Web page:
January 29, 2014 in Food

With careful prep, elk steaks and ground bison produce juicy goodness

By The Spokesman-Review
 

Sautéed mushrooms with garlic and gorgonzola crumbles top this ground bison burger.
(Full-size photo)(All photos)

The hunters I asked all said the same thing: Whatever you do, they stressed repeatedly, don’t overcook it.

With this advice in mind, I recently made my first attempts at cooking game.

I’m happy to report I was pleased with the results. Despite my trepidation about overcooking, drying out and toughening up the elk and the bison, the meat turned out tender, juicy and downright delicious.

Rich in minerals – especially iron – but leaner than most meats, both elk and bison provide protein without the same kind of calories as beef, pork or lamb. If you’re trying to eat healthier but don’t want to give up red meat, these two kinds of game make versatile substitutes.

“Elk is pretty healthy for you. But bison is pretty much the healthiest red meat you’re going to get,” said Christian Starr, an avid hunter and the manager at L III Ranches, which specializes in raising elk and bison, just north of Blanchard.

“You don’t get the flavor of the fat in the steak” from either animal, Starr said.

There’s about 2.42 grams of fat in a 100-gram serving of bison and about 2.85 grams in a same-size serving of elk, compared to 8.09 grams of fat for select beef or 18.54 grams of fat for choice beef.

Because both elk and bison contain so little internal and external fat, they easily dry out and become tough if they’re cooked too long. So, I aimed for medium rare for my two rib-eye elk steaks and medium for my bison burgers. The ground bison had a rich, velvety texture. Both meats featured flavor similar to but slightly sweeter than beef.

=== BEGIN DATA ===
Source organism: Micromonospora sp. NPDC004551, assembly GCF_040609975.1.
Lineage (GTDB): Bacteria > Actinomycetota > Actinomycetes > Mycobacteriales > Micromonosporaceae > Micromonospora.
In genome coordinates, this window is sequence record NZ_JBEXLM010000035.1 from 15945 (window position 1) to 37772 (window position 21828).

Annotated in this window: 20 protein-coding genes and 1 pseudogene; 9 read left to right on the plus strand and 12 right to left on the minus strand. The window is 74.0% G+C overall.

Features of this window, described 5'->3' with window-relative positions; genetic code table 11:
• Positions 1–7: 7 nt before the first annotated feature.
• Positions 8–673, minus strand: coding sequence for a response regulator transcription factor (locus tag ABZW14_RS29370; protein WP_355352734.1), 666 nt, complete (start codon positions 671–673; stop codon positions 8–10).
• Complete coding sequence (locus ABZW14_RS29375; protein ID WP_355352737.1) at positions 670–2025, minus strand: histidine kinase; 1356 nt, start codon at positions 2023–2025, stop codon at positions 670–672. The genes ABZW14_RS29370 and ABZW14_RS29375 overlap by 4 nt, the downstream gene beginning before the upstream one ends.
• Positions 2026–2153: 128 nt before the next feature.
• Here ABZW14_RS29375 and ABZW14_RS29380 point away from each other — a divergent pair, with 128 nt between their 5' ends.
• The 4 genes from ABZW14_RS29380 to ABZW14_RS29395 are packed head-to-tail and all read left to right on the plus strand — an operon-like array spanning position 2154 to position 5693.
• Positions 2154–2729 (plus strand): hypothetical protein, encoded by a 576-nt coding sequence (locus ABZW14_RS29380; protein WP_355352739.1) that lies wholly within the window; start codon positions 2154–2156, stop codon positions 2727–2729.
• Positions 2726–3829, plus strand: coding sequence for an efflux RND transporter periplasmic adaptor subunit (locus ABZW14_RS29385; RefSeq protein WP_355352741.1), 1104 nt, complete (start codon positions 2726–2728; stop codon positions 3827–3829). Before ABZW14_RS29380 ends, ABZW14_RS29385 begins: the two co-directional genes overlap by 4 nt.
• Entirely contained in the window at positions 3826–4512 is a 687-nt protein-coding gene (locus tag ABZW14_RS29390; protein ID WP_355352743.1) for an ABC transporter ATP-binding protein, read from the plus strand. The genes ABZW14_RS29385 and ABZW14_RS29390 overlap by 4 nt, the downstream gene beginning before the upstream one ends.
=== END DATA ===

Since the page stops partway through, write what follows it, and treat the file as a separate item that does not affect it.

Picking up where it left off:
Both were also grown and raised locally.

One of my foodie resolutions for 2014 is to shop locally and seasonally. I bought the elk steaks and ground bison from L III after a recent short tour of the property.

Home to about 110 elk and 230 bison, the relatively new ranch supplies a few grocery stores in Spokane, including Main Market in downtown and Egger’s Better Meats and Seafood on the South Hill. It also aims to maintain a local and sustainable supply of bison – animals that were on the brink of extinction some 130 years ago.

When European explorers arrived in North America, bison herds numbered more than 30 million, according to the National Bison Association. By the late 1880s, fewer than 1,000 bison remained.

Today, the U.S. herd totals an estimated 220,000, according to the U.S. Department of Agriculture. Throughout all of North America, there are some 450,000 bison.

Much of the resurgence has taken place in the past 25 years, thanks to increasing demand for the leaner, healthier red meat. According to the National Bison Association, some 60,000 bison were slaughtered under state and federal guidelines in the U.S. in 2011, more than double the processing figures for 2002.

At the start of last year, figures from the National Bison Association list the average price per pound for a young bull at $3.88, or 89 percent higher than five years earlier.

L III’s retail price is $8 per pound for 100 percent grass-fed bison, available by the quarter, half or whole animal. Elk is a bit higher, priced at $8.50 per pound. Prices vary for prime cuts and ground meat.

This is the time to place orders. Winter is harvest season in the ranching business.

L III Ranches are named for its owner, George Lawrence III, a world-class archery hunter and the owner of Consumer Auto Liquidator in Airway Heights. In 2010, he bought “a rundown old dairy” on 895 acres – and leased another 100 acres – then went to work refurbishing the farm. In 2011, he and Starr, his newly hired ranch manager, attended a holistic ranch management school in Wyoming.

“We want to raise animals as stress-free as possible,” Starr said.

Heading into L III’s fourth year, the ranch is focusing on expanding its distribution to natural food markets and grocery stores as well as direct consumers, maybe even restaurants, from Spokane to Seattle.

Meantime, Lawrence said he eats bison at home “probably three or four” times per week.